On the Value of Software

Photo of Paul McMahon

Paul McMahon

Founder of TokyoDev

One of the biggest challenges in moving from a software developer to entrepreneur has been changing my perception of the value of software. As a developer, the underlying assumption was the more functionality software had, the more valuable it was. This proposition was comforting, as it meant the value I was creating was directly proportional to my effort creating it. Unfortunately, it was categorically wrong.

Instead of being intrinsically valuable, the value of the software to customers dictates the value. If we were to express it as an equation, we could do so with the following:

software value = value to a customer × the number of customers

By looking at value in this way, when we have a goal for the value of our software, we can then plot our possible routes to success. For instance, if we set the value to one million dollars then we get the following.

value graph

The most important thing to note is the scale of this graph: both axis are logarithmic, so if we increase the value of our software ten times, we need ten times less customers, and vice versa.

The Relationship Between Software Value and Difficulty

High value software is intrinsically more difficult to create than low value software, as is obtaining a large number of customers more difficult than a small number. If we construct a naïve model for difficulty, where the total difficulty is the sum of the difficulty of creating value and that of increasing the number of customers, we can add an arbitrary measurement of difficulty to our graph.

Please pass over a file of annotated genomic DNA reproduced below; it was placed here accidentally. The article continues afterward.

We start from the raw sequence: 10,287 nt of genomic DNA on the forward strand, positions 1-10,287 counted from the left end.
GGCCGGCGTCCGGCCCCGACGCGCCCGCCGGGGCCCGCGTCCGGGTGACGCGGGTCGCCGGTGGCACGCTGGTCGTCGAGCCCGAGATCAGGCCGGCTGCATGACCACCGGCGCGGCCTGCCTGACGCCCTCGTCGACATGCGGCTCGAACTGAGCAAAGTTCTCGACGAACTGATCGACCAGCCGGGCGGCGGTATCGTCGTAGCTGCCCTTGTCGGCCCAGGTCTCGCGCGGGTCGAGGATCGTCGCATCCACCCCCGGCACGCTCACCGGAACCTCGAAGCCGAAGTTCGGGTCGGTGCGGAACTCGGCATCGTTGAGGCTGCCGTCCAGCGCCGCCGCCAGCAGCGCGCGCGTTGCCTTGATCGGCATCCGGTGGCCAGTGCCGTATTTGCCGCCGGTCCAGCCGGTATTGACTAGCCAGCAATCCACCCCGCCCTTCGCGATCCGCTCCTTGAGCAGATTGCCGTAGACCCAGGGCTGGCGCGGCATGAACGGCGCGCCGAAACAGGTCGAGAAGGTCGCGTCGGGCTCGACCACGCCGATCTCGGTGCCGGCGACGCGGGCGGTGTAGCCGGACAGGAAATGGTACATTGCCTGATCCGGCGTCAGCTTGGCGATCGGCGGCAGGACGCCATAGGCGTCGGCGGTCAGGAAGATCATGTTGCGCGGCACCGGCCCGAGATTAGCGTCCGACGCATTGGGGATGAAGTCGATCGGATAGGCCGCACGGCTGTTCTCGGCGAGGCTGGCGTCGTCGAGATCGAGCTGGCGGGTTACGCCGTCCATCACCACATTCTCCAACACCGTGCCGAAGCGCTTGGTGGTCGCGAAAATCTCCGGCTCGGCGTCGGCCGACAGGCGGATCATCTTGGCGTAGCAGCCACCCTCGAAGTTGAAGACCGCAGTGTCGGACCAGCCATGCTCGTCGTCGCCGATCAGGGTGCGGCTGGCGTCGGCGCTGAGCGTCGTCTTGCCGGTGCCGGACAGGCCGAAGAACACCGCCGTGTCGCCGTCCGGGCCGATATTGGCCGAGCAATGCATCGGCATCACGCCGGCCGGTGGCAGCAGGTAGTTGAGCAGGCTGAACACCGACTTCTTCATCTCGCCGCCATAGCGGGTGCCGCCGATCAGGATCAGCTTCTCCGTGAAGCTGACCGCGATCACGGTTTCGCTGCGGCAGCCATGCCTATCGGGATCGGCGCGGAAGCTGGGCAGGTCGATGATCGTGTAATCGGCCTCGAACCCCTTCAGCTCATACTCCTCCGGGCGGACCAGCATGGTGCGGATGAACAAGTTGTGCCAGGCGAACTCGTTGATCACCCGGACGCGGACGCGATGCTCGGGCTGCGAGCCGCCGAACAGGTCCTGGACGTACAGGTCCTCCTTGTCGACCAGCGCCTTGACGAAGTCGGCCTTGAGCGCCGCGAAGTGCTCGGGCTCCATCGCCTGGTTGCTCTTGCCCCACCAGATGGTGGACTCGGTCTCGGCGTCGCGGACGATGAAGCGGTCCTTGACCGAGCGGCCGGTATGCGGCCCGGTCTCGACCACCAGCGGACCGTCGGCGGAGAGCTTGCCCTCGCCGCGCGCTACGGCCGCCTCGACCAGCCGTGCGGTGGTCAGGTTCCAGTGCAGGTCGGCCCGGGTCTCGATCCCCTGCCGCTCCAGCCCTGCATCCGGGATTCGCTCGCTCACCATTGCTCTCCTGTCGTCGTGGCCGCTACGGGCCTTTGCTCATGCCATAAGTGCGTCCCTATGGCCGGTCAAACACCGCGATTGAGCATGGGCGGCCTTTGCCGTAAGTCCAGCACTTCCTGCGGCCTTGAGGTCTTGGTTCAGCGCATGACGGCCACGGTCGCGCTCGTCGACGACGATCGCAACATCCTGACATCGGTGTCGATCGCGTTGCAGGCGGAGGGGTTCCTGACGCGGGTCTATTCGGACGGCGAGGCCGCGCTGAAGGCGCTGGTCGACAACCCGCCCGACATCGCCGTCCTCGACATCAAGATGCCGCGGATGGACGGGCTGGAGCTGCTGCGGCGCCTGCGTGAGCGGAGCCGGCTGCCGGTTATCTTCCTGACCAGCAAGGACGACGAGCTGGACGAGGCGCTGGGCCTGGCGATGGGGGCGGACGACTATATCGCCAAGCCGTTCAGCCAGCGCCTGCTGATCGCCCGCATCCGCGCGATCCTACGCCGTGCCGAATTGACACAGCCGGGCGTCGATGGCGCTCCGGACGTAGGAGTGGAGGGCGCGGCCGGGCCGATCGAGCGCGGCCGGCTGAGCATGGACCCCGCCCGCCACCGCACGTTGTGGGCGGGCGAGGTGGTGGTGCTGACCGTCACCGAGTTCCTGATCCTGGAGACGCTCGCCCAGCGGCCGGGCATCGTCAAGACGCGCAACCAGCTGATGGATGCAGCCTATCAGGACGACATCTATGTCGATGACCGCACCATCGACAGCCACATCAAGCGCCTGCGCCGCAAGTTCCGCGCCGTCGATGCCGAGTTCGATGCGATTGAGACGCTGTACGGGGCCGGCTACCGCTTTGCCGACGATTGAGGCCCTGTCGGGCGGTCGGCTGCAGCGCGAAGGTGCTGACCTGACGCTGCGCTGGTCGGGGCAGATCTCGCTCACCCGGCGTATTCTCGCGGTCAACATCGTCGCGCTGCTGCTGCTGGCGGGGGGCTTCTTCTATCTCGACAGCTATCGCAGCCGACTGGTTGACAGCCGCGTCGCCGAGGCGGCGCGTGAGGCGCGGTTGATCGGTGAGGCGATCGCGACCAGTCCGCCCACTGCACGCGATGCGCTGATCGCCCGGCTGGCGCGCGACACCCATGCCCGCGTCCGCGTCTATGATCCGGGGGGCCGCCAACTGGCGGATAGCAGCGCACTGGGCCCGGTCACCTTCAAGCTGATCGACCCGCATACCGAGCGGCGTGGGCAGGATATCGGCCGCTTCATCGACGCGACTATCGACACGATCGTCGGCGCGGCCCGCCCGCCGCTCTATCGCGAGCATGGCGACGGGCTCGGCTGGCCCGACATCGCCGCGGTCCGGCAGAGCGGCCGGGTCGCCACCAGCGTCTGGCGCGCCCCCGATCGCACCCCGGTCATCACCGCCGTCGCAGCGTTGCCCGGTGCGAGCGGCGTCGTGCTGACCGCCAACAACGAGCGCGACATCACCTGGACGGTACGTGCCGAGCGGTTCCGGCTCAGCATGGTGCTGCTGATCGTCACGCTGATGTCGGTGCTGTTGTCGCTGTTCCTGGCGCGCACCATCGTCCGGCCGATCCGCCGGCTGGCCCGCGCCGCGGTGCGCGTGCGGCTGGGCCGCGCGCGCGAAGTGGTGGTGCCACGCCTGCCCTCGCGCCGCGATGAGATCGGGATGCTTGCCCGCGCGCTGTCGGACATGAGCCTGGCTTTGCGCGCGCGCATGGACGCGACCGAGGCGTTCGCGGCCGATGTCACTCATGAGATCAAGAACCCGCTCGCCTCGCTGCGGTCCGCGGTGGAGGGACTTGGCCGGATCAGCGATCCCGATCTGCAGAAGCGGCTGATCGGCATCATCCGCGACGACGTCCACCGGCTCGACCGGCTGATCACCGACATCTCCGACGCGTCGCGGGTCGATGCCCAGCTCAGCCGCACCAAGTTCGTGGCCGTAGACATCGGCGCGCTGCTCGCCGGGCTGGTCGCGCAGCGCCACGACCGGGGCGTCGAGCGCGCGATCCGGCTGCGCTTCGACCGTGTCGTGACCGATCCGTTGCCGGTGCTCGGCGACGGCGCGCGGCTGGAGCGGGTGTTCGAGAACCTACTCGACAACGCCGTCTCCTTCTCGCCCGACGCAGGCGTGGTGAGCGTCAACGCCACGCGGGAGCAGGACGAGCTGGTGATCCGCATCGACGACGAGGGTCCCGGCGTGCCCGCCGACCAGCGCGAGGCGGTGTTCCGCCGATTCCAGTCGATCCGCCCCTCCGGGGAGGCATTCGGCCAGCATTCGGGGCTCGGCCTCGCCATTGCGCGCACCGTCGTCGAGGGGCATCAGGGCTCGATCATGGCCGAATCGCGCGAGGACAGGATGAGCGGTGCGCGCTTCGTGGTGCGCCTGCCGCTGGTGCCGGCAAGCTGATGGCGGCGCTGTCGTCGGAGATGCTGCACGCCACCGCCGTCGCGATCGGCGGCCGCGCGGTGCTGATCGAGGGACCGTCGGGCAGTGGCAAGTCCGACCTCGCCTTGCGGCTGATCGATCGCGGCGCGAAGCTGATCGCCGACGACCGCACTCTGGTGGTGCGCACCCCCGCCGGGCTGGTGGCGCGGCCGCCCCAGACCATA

value graph Although the value of the minima depends on the ratio of the two difficulties, it lies somewhere in the center of the graph.

Implications on Funded vs Bootstraped Startups

One fundamental difference between funded and bootstrapped startups is how they approach risk. The primary goal of a funded startup is to maximize return on investment. In exchange for this, they can take large risks, and don’t need to see immediate returns. However, bootsrapped startups need to focus on minimizing risk over maximizing return, and should see a return on investment as soon as possible.

Following from this, a bootstraped startup should focus on striking a balance between customers and value. This is exactly the advice we’ve heard time and again from the likes of 37signals, one of the most successful bootstraped software startups.

Your value proposition is at the core of your startup. By being aware of it, and the implications of it, you can dramatically increase your chances of success.

More about the author

Photo of Paul McMahon

Paul McMahon

Founder of TokyoDev

Paul is a Canadian software developer who has been living in Japan since 2006. Since 2011 he’s been helping other developers start and grow their careers in Japan through TokyoDev.

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